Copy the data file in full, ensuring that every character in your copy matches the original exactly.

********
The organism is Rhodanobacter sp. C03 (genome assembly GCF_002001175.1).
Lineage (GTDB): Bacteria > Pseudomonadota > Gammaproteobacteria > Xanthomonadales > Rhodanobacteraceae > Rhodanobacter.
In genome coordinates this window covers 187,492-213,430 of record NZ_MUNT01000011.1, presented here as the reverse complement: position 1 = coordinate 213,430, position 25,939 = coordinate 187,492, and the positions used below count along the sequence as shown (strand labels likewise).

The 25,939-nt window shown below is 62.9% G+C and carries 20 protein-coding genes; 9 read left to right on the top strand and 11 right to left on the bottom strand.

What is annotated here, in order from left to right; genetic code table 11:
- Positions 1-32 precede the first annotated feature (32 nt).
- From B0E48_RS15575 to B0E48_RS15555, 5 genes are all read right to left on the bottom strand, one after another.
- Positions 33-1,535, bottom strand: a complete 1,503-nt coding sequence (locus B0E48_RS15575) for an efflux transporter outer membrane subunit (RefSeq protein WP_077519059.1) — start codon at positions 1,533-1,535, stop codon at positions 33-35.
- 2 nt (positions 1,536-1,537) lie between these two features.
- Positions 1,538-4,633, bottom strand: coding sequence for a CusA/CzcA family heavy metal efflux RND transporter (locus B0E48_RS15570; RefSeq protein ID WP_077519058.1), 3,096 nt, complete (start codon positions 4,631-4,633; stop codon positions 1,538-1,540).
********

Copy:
The organism is Rhodanobacter sp. C03 (genome assembly GCF_002001175.1).
Lineage (GTDB): Bacteria > Pseudomonadota > Gammaproteobacteria > Xanthomonadales > Rhodanobacteraceae > Rhodanobacter.
In genome coordinates this window covers 187,492-213,430 of record NZ_MUNT01000011.1, presented here as the reverse complement: position 1 = coordinate 213,430, position 25,939 = coordinate 187,492, and the positions used below count along the sequence as shown (strand labels likewise).

The 25,939-nt window shown below is 62.9% G+C and carries 20 protein-coding genes; 9 read left to right on the top strand and 11 right to left on the bottom strand.

What is annotated here, in order from left to right; genetic code table 11:
- Positions 1-32 precede the first annotated feature (32 nt).
- From B0E48_RS15575 to B0E48_RS15555, 5 genes are all read right to left on the bottom strand, one after another.
- Positions 33-1,535, bottom strand: a complete 1,503-nt coding sequence (locus B0E48_RS15575) for an efflux transporter outer membrane subunit (RefSeq protein WP_077519059.1) — start codon at positions 1,533-1,535, stop codon at positions 33-35.
- 2 nt (positions 1,536-1,537) lie between these two features.
- Positions 1,538-4,633, bottom strand: coding sequence for a CusA/CzcA family heavy metal efflux RND transporter (locus B0E48_RS15570; RefSeq protein ID WP_077519058.1), 3,096 nt, complete (start codon positions 4,631-4,633; stop codon positions 1,538-1,540).